The work itself went well; generally, one of those Good Days at Work. Although exhausting. And nope, we didn’t get to see the beach at all, except from the rooftop.

As a funny coincidence, one of our other coworkers was traveling that day, and connecting in CLT at the same time. So we got together for a celebratory round of margaritas for surviving this trip. I had to bail early to catch my flight, leaving my second drink on the table.

After getting to the gate, we found out: yes, we were dealing with a delay: 10:30 -> 11:15 -> 12:30. I texted that news to my coworker, and he wrote back:

Damn. It was tough to get those drinks down, but hey, apparently I am the clean up guy

Man… you know that it’s bad when your delayed evening flight is listed along with tomorrow morning’s 6 AM flights.

I realized that the later in my sleep-deprived state I got, the more I sounded like a Tourette's patient ("God fucking shit delay to after cockbite midnight damn...").

Ugh. I ended up getting home at 3:30 AM. I’m spending today catching up on sleep debt, actually.


NYT Op-Ed: Geek Love

An amusing Op-Ed column by a senior editor at Wired about the death of Gary Gygax, and growing up as a geek.

Gary Gygax died last week and the universe did not collapse. This surprises me a little bit, because he built it.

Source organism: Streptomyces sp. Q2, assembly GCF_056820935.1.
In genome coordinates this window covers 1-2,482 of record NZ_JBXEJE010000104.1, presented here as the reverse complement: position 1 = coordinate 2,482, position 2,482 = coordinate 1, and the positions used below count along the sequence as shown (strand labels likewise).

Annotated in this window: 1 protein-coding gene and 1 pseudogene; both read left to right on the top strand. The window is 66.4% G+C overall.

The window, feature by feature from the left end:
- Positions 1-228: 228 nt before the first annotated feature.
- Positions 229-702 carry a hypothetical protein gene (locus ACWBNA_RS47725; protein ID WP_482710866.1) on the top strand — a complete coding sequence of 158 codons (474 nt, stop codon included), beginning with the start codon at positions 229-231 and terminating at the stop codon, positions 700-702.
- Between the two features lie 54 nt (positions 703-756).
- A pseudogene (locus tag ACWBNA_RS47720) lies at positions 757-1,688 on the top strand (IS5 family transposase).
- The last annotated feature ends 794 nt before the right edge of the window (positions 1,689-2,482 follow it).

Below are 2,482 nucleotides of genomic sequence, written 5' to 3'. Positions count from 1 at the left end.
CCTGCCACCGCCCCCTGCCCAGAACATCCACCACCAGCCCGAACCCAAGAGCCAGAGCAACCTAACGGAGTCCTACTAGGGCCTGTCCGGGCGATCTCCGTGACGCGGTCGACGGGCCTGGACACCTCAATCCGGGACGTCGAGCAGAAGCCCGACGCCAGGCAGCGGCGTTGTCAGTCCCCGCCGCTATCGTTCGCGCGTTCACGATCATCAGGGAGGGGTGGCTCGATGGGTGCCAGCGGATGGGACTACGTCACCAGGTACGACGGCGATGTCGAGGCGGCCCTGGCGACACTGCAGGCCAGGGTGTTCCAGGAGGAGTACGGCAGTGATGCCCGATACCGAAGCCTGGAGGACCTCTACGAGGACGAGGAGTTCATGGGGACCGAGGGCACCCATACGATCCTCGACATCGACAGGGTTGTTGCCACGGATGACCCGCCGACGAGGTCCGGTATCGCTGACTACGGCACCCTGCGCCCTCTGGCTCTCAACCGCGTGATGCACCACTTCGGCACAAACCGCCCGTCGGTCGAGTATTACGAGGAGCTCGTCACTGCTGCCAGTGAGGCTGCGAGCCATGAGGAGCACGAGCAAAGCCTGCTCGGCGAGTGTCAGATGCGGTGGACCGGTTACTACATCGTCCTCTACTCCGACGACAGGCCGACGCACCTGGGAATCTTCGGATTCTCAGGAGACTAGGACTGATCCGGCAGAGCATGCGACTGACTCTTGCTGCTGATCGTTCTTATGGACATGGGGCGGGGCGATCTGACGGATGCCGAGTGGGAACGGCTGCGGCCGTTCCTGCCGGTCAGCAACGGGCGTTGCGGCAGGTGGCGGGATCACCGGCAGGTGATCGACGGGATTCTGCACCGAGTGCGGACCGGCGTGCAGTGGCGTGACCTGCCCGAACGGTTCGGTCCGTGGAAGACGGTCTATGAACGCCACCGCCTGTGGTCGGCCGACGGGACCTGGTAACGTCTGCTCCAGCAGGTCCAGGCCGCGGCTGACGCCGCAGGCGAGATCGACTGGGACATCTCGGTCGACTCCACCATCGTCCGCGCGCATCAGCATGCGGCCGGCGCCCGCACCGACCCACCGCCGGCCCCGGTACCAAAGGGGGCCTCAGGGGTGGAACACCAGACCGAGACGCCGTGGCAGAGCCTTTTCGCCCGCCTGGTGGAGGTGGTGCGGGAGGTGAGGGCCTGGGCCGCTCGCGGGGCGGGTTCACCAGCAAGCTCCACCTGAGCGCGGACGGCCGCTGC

I’m not talking about the cosmological, Big Bang part. Everyone who reads blogs knows that a flying spaghetti monster made all that. But Mr. Gygax co-created the game Dungeons & Dragons, and on that foundation of role-playing and polyhedral dice he constructed the social and intellectual structure of our world.


Yes, I played a little. In junior high and even later. Lawful good paladin. Had a flaming sword. It did not make me popular with the ladies, or indeed with anyone. Neither did my affinity for geometry, nor my ability to recite all of “Star Wars” from memory.

Yet on the strength of those skills and others like them, I now find myself on top of the world. Not wealthy or in charge or even particularly popular, but in instead of out. The stuff I know, the geeky stuff, is the stuff you and everyone else has to know now, too.